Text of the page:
It seems like more and more automakers are pushing their brands upmarket. There’s Mini, Mazda, and now Jeep looking to reposition their brands as a premium option. For Jeep, that means moving the brand from being premium to even more premium.

That’s what Bill Hayes, Stellantis’ India and Asian Pacific region senior VP for sales, marketing, and regional operations, told Jeep is already making similar moves in the US by introducing the new Wagoneer, which arrived without a traditional Jeep badge. This was by design as Jeep wanted it and the Grand Wagoneer to occupy a new premium space for the brand.

Gallery: 2022 Jeep Wagoneer Debut

In Australia, that’s meant axing entry-level trims, making the nearly $40,000 AUD Compass ($29,000 USD, at current exchange rates) the entry-level model. Jeep Australia discontinued the Renegade in 2020 there. The company is also improving the dealership experience for customers there, making it more inviting and improving the dealerships’ online presence. Hayes told the publication that the brand has had a “keen focus on customer experience.”

Jeep made a similar push in the US over the last few years, with the brand pushing for standalone Jeep dealerships or dedicated Jeep showrooms. As recently as this month, the brand continued to push for dealers to build standalone showrooms, which draw in customers.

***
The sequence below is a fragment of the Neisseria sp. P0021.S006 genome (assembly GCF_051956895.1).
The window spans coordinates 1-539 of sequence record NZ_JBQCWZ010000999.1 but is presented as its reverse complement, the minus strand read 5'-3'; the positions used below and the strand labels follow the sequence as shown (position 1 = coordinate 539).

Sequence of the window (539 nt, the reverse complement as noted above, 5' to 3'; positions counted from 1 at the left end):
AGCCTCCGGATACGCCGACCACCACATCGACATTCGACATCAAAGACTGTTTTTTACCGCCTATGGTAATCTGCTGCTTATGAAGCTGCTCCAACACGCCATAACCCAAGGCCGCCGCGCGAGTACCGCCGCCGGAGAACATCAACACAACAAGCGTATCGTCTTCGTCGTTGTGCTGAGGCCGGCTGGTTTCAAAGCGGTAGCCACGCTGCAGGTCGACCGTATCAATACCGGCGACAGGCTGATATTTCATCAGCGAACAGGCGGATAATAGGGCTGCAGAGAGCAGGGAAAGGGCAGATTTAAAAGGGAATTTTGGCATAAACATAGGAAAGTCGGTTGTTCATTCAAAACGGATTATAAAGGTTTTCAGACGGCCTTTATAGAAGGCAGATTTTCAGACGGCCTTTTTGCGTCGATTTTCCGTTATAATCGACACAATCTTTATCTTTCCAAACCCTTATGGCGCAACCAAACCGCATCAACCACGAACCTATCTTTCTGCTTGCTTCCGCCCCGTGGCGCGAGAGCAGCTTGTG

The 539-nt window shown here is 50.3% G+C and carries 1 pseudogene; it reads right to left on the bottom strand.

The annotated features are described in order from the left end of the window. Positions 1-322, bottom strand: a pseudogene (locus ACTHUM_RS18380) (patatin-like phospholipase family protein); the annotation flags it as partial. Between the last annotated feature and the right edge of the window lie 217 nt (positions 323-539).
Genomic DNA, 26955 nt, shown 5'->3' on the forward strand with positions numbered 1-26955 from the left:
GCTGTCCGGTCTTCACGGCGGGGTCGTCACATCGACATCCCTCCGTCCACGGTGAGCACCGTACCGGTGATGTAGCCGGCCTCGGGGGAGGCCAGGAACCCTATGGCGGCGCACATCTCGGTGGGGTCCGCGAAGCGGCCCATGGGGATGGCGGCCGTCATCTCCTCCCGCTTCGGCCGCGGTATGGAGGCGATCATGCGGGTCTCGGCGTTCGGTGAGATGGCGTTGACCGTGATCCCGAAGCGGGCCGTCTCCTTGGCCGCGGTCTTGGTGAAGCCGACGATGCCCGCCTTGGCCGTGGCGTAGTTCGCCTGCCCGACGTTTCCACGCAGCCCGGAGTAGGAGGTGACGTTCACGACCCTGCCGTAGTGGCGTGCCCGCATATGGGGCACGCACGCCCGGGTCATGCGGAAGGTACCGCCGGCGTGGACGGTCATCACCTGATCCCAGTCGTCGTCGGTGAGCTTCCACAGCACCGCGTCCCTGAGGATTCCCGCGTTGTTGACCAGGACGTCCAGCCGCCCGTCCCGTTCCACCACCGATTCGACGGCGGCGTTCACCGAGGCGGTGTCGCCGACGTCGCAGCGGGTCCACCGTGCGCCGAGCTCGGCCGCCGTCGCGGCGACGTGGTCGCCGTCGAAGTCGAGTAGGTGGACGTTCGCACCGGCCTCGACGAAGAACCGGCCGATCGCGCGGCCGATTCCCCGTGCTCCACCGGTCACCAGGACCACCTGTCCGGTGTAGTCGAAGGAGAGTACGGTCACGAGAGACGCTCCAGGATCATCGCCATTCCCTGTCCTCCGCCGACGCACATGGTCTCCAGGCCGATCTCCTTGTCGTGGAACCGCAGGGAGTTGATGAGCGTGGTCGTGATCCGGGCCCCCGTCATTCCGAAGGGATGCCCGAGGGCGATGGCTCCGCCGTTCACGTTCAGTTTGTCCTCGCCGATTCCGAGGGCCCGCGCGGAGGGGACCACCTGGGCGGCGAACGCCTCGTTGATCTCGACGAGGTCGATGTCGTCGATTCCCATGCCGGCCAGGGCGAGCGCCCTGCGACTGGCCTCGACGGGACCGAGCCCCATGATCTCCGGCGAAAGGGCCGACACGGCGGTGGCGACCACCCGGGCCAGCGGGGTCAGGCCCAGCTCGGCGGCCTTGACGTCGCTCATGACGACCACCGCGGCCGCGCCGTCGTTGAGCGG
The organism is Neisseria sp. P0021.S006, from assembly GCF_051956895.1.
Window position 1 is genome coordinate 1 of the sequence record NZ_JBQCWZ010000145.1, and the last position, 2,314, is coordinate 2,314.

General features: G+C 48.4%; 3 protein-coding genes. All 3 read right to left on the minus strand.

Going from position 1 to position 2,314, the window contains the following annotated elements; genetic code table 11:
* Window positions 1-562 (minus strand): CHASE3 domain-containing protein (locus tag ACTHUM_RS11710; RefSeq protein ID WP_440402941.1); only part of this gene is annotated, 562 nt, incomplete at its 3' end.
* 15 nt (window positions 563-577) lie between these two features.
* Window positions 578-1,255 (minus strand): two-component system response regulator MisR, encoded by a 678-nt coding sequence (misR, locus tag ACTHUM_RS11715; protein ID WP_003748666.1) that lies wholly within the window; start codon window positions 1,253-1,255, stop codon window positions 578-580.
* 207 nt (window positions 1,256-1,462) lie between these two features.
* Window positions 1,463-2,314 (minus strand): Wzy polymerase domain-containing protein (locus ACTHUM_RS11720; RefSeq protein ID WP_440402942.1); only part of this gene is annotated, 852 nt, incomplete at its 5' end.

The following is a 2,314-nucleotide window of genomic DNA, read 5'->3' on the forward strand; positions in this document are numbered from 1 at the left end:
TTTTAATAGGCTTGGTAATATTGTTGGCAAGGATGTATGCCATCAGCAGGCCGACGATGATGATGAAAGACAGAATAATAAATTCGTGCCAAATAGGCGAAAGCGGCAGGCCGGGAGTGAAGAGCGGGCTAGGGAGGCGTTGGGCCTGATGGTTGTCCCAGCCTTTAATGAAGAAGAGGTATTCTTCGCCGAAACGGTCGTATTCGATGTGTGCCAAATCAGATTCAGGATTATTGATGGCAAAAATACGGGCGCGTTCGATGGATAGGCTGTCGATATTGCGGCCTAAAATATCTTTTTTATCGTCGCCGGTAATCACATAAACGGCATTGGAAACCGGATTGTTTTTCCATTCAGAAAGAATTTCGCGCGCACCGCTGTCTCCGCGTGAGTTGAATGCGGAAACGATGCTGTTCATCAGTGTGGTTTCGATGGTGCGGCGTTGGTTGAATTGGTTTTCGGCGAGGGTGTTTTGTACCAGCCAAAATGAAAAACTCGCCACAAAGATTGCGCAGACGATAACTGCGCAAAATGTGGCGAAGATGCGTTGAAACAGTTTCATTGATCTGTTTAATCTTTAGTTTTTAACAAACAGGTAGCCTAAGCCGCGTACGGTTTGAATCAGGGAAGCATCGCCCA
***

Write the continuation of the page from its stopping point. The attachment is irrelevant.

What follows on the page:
Like the rest of the industry, Jeep is charting a course toward electrification, and this rejiggering is seeing brands push into new premium and luxury spaces. The transition isn’t cheap, and with customers continuing to buy crossovers and SUVs, it makes sense to push those prices and dealership experiences upward. The new Wagoneer will be a hybrid by 2025, and the V8 is no more for the brand’s performance models.

No one knows what the future holds, but the industry is rapidly changing. Jeep is trying to adapt as customers flock to its vehicles, but they might not also be loyal to Jeep. Improving the customer experience is one way to build that relationship.

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